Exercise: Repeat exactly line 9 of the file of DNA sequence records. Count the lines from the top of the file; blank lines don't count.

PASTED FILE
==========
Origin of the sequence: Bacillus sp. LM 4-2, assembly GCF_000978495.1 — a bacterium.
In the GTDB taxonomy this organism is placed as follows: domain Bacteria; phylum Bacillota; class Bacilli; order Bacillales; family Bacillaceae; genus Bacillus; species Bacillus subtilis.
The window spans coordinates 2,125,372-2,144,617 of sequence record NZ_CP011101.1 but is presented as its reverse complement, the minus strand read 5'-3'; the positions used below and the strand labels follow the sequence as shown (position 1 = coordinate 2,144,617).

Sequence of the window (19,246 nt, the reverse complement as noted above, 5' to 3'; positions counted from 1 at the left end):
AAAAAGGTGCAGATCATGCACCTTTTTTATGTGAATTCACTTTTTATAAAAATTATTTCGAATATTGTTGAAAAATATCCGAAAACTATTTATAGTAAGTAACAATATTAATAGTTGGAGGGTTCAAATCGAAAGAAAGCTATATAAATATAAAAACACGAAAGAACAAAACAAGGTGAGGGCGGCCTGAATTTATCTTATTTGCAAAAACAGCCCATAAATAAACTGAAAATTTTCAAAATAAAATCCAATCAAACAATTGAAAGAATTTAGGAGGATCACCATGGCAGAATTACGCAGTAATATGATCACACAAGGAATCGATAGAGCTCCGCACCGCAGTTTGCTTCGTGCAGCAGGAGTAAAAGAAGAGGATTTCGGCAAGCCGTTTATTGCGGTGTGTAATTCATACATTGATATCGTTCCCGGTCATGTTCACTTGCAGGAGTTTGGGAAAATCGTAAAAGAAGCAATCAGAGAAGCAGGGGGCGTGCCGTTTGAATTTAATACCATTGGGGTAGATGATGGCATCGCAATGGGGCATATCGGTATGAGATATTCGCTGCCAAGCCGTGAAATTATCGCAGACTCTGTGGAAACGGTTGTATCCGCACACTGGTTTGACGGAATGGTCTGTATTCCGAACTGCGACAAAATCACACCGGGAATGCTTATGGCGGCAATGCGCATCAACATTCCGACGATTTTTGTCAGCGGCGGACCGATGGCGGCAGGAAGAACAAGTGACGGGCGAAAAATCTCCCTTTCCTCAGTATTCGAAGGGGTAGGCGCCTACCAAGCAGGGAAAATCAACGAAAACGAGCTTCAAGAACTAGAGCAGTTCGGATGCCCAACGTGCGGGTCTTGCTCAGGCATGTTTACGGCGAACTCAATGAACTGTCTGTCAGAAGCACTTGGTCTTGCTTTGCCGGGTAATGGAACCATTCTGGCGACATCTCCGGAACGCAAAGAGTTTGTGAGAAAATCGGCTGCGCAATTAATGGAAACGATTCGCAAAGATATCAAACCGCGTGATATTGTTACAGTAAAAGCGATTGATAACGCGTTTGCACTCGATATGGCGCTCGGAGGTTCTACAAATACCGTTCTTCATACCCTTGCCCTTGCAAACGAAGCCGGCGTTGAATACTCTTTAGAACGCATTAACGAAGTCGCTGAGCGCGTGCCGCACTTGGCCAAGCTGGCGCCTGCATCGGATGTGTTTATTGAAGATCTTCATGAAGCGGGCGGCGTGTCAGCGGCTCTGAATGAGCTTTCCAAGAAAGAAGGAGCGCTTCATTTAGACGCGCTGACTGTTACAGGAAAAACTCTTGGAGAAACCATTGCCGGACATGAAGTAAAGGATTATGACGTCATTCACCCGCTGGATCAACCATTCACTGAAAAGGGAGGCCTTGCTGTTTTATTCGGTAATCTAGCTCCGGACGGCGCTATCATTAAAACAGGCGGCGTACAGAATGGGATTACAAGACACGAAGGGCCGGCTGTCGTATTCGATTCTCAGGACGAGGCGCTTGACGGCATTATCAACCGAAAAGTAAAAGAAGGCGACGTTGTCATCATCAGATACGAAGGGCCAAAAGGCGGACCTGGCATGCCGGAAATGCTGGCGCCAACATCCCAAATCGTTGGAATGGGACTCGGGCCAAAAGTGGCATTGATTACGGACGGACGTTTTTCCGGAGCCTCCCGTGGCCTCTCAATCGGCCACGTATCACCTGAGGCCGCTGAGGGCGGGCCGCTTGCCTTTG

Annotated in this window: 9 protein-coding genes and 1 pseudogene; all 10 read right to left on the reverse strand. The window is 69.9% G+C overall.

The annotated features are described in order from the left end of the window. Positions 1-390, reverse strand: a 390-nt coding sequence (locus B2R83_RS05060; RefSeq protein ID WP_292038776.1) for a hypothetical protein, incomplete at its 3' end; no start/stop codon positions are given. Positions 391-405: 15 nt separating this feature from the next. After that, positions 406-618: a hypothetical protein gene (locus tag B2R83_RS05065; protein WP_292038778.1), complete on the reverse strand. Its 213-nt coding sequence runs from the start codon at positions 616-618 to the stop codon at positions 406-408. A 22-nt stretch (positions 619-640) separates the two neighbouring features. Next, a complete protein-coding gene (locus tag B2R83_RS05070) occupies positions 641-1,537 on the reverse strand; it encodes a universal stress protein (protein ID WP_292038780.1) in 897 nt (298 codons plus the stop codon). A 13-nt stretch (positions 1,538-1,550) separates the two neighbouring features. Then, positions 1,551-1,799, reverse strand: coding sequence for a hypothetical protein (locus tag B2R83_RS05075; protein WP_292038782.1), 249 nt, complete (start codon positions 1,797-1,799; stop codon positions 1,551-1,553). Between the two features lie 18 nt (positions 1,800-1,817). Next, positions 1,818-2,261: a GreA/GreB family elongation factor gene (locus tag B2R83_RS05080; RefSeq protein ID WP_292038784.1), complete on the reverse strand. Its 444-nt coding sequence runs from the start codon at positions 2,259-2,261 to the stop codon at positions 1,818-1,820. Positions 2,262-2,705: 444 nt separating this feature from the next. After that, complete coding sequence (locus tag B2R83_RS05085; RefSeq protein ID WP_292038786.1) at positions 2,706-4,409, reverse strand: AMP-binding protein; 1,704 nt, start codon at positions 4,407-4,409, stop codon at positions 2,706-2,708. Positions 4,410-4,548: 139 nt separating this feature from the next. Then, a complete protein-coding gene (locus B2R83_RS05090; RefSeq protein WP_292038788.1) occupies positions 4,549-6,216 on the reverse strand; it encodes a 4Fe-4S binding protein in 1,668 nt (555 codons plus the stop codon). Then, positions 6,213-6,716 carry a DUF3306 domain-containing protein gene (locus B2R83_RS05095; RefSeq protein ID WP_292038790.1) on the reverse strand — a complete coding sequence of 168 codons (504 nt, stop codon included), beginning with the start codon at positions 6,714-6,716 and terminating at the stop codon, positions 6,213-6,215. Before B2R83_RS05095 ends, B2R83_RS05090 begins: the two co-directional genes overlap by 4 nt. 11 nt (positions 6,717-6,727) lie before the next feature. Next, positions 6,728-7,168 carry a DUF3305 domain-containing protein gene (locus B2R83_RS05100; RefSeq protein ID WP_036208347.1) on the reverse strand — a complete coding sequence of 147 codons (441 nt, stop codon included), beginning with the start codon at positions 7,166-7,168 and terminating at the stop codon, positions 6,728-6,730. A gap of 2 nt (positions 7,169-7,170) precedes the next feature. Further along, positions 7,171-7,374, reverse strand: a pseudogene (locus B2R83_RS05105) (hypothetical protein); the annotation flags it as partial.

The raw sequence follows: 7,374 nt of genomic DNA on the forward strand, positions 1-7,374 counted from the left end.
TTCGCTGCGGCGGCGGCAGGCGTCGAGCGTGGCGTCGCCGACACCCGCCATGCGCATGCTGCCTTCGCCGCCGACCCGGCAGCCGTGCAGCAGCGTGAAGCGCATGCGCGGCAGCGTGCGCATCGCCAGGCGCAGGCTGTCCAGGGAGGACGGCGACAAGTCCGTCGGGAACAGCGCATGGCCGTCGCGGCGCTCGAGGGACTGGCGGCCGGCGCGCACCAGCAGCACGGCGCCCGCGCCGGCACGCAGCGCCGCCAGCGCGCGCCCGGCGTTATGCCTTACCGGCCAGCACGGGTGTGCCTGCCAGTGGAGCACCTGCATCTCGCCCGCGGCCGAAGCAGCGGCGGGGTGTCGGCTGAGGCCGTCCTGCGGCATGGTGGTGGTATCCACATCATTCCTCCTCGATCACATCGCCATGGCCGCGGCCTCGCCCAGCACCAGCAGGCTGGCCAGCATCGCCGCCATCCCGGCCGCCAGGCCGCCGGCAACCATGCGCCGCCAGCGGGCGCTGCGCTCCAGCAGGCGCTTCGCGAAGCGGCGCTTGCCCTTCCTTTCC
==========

TTCGCTGCGGCGGCGGCAGGCGTCGAGCGTGGCGTCGCCGACACCCGCCATGCGCATGCTGCCTTCGCCGCCGACCCGGCAGCCGTGCAGCAGCGTGAAGCGCATGCGCGGCAGCGTGCGCATCGCCAGGCGCAGGCTGTCCAGGGAGGACGGCGACAAGTCCGTCGGGAACAGCGCATGGCCGTCGCGGCGCTCGAGGGACTGGCGGCCGGCGCGCACCAGCAGCACGGCGCCCGCGCCGGCACGCAGCGCCGCCAGCGCGCGCCCGGCGTTATGCCTTACCGGCCAGCACGGGTGTGCCTGCCAGTGGAGCACCTGCATCTCGCCCGCGGCCGAAGCAGCGGCGGGGTGTCGGCTGAGGCCGTCCTGCGGCATGGTGGTGGTATCCACATCATTCCTCCTCGATCACATCGCCATGGCCGCGGCCTCGCCCAGCACCAGCAGGCTGGCCAGCATCGCCGCCATCCCGGCCGCCAGGCCGCCGGCAACCATGCGCCGCCAGCGGGCGCTGCGCTCCAGCAGGCGCTTCGCGAAGCGGCGCTTGCCCTTCCTTTCC